I previously noted that Glen Campbell’s 3 children from his second marriage were contesting his will which he signed in 2006. The will omitted them, likely due to their supporting their mother during her divorce from Campbell and later suing him over the publishing rights she received in the settlement. His 2001 will also omitted them. The children recently dropped their lawsuit.
A few points:
1. The lawsuit would have been difficult to win because Campbell made both wills long before he went public with his Alzheimer’s diagnosis.
2. Campbell’s estate was recently valued at $1.2 million which is way less than the original estimate of $50 million.
3. If the omitted children were successful in challenging Campbell’s estate plan, they would have inherited $100K each tops.
4. The money for recording artists is in the writing and publishing not the performing. Campbell generally performed songs written by others.
5. Three divorces, 8 children, and years of cocaine use are never conducive to accumulating wealth.
Photo credit: Larry McCormack/The Tennessean
License: Fair Use/Education (from linked article)
Bill Cornwell lived in a Greenwich Village brownstone with his same sex partner for 50 years. When he died two years ago, his will left the building and all of his possessions to his partner. However, the will was only witnessed by one individual while NY law requires two witnesses. Without a valid will, his estate will pass to his closest living relatives who are his nieces and nephews who recently sold the building for $7 million. The partner has since filed suit trying to prove that he and Mr. Cornwell were actually married, although they were not, so he can be considered the closest heir.
So many points and such short attention spans:
1. All wills require two witnesses not related to the individual and who will not receive any assets under the will.
2. Using a DIY will kit could lead to problems with properly executing wills (among other issues)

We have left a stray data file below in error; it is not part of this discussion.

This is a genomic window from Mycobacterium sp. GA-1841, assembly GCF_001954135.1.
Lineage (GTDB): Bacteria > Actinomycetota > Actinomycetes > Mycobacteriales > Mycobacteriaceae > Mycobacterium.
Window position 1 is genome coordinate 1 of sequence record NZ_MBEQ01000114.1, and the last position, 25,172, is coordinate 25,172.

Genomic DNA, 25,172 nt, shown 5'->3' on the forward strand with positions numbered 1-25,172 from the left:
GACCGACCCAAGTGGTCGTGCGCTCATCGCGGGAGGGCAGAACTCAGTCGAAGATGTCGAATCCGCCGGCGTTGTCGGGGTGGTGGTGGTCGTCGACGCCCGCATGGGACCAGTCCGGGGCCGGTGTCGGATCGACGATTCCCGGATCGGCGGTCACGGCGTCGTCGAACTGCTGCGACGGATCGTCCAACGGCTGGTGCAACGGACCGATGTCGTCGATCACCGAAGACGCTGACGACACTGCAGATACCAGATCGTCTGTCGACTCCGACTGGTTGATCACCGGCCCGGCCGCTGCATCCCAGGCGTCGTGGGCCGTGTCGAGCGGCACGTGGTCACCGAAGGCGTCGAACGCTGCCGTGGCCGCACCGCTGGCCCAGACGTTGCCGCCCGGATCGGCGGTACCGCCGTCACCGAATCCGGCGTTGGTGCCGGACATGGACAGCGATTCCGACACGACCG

3. The legal arguments made by the partner verge on stupid. One of them is that even though they lived in NY, which does not recognize common law marriage, they bought a dog in Pennsylvania in 1991 as a symbol of their commitment to each other and because Pennsylvania used to recognize common law marriage they should be considered as married.
4. The 85 year old partner would be better off dropping the law suit and accepting the offer of the nieces and nephews to live in the apartment for 5 years at a monthly rental of $10 and receive $250,000 upon the sale of the building.
5. The entire problem could have been avoided if they had simply married each other once gay marriage became legal.
6. One niece claimed, apparently with a straight face, that her uncle did not want his partner to inherit or he would have properly executed the will. She also suggested that perhaps the men were just friends or great companions. The address of the rock under which she lives is unknown.
I am an attorney located in Cincinnati, Ohio who practices in the areas of estate planning, probate, asset protection, and small business advice. I make a difficult and bewildering process as simple as possible. Most importantly, I provide "more for less" for my clients.